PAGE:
Indian music with intermittent Flamenco projects. In the late 80s, he revived the Mahavishnu Orchestra for three years with different lineups before returning to his former ventures, including the guitar trio and Indian projects.

In 2010, Geoffrey Himes provided details on the impact of McLaughlin in music. McLaughlin has remained heavily involved in numerous styles of music, with Indian jazz fusion being the most significant. It is evident that Gillespie and McLaughlin have both had significant impacts on jazz and music in general. Additionally, they were both instrumental in creating and defining new styles of jazz. Gillespie contributed to Bebop and Latin Jazz, while McLaughlin introduced Fusion and Indian-influenced World Fusion.

Both Gillespie and McLaughlin incorporated music from other parts of the world into their playing, resulting in a new and unique style. For Gillespie, the transition was relatively effortless as Cuban music shares the same harmonic and tonal structures as jazz. He incorporated Cuban musicians into his band and made compositional changes to achieve his new sound. On the other hand, McLaughlin had to adapt to an entirely different musical system, making his transformation more challenging than Gillespie's.

Despite facing similar technical difficulties on their respective instruments, Gillespie and the Veena player both demonstrated exceptional skill and knowledge. In fact, the Veena player not only studied music theory but also mastered the plugged string instrument from South India. While Gillespie was revered for his pioneering sound and unique solos that were difficult to imitate, many trumpeters were influenced more readily by Miles Davis, who was easier to emulate.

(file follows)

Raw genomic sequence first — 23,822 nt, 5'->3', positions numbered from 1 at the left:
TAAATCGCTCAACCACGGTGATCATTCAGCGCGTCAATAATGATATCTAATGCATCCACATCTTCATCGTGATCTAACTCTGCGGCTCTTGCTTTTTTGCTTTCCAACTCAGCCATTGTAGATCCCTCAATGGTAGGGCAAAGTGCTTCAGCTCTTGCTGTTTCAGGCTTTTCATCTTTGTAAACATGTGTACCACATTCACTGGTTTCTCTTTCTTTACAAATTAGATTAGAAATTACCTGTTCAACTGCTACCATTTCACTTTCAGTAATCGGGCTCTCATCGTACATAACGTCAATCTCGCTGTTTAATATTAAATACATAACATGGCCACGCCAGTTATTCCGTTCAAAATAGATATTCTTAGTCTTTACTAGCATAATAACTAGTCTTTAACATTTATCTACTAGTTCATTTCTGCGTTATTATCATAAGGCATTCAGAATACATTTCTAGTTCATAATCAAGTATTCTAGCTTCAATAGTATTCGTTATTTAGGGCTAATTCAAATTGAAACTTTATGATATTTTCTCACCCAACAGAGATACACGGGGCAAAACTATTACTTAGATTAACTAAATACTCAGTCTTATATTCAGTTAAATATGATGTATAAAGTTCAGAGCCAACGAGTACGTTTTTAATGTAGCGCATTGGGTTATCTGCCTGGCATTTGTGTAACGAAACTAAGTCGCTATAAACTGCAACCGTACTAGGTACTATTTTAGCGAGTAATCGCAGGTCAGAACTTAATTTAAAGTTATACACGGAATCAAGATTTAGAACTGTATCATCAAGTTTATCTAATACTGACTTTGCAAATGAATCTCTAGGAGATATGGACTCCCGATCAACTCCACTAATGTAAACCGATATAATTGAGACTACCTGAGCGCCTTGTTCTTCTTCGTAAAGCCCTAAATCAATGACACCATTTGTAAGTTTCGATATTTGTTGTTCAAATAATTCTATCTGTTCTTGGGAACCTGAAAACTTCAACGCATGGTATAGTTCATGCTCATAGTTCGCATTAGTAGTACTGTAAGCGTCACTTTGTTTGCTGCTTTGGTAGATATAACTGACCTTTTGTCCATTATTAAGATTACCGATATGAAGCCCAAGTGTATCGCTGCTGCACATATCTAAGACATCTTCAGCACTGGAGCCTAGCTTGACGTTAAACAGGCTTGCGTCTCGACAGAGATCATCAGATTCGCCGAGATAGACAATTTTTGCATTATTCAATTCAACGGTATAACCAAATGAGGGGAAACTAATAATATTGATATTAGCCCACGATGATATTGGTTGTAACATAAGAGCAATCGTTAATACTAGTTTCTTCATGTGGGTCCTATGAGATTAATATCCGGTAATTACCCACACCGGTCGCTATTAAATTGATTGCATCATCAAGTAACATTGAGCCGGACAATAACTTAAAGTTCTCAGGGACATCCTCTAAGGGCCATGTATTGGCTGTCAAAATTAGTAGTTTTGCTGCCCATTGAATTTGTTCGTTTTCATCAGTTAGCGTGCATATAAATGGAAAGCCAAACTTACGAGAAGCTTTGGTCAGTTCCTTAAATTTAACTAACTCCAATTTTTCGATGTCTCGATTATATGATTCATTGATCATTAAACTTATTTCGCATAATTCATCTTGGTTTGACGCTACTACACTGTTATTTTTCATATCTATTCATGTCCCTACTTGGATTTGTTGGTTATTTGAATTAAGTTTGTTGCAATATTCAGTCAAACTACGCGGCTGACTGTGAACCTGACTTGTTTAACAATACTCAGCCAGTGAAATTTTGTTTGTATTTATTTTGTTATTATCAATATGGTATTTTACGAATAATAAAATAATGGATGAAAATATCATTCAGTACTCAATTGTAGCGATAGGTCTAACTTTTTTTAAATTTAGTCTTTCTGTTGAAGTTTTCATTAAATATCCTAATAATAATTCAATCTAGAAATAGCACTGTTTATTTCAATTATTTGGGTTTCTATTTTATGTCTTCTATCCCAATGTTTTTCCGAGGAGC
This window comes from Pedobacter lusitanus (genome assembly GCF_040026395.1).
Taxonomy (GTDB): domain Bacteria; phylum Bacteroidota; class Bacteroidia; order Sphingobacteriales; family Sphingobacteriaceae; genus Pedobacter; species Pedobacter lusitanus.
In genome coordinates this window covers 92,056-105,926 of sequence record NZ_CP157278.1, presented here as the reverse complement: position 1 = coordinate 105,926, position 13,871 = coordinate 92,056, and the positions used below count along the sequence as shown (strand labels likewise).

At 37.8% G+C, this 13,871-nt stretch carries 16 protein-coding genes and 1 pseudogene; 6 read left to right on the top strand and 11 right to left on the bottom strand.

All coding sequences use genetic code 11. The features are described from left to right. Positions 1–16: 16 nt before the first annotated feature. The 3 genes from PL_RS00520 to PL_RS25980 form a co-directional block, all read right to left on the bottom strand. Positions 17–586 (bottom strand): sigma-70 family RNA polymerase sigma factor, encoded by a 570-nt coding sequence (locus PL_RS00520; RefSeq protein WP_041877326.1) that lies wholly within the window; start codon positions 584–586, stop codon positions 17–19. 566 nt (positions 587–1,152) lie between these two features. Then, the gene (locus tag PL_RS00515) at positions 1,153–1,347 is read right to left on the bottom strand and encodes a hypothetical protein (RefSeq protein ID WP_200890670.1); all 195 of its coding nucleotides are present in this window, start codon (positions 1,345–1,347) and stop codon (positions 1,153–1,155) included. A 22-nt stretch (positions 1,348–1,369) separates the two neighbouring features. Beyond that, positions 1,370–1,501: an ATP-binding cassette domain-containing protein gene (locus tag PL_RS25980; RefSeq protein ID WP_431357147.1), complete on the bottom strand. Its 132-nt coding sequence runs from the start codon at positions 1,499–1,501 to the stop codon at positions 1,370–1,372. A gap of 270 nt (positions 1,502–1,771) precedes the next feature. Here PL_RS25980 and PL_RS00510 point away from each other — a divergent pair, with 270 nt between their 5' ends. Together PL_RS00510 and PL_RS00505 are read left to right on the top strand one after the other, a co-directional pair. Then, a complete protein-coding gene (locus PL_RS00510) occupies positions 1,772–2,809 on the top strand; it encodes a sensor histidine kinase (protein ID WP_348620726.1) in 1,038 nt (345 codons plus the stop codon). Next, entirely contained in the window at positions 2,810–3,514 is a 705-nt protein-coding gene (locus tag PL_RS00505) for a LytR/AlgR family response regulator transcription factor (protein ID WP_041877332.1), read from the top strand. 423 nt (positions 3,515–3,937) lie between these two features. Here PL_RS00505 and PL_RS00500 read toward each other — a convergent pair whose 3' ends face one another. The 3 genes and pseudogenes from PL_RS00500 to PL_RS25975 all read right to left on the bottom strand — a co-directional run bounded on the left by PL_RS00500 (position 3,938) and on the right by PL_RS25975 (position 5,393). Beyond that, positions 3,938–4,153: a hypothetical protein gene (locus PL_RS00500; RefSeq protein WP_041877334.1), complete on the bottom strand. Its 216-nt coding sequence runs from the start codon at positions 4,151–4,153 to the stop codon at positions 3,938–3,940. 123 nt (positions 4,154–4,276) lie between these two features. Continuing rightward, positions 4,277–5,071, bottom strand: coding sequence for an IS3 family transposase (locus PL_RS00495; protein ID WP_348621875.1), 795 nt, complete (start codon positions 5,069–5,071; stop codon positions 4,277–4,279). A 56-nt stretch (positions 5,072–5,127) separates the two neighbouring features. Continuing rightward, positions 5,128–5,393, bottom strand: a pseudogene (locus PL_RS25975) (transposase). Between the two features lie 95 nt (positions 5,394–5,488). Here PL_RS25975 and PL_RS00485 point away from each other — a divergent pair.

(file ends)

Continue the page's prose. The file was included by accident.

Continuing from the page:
Although Davis and McLaughlin possessed impressive technical skills, they did not achieve the same level of popularity with

audiences as Gillespie and Metheny due to their distinct styles. Davis was appreciated for his mellow tone, while Gillespie's sound was renowned for its aggressiveness. Similarly, McLaughlin's sharp soloing failed to capture audiences in the way that Metheny's smooth style did. Furthermore, McLaughlin's electric guitar sound was less accessible to listeners than Metheny's. Nonetheless, both musicians were pioneers ahead of their time - particularly McLaughlin - and their music remains pioneering and avant-garde today.

Both Gillespie and McLaughlin drew significant inspiration from their faith, which had a profound effect on their music. Gillespie often credits his beliefs as a source of strength and inner harmony. Likewise, McLaughlin is a follower of Sri Chinmoy, an Indian spiritual leader who advocates daily meditation and religious inclusivity. McLaughlin went so far as to dedicate his album My Goal's Beyond to Chinmoy.

Chinmoy had a notable impact on McLaughlin's fascination with Indian music, which is shown by the name he was given - Mahavishnu, signifying the Great Creation. Gillespie and McLaughlin were musicians of exceptional skill who were ahead of their time despite living in different eras. Their contributions to jazz were crucial, even though they weren't acknowledged by the public, and numerous artists attribute them as playing an important part in their growth.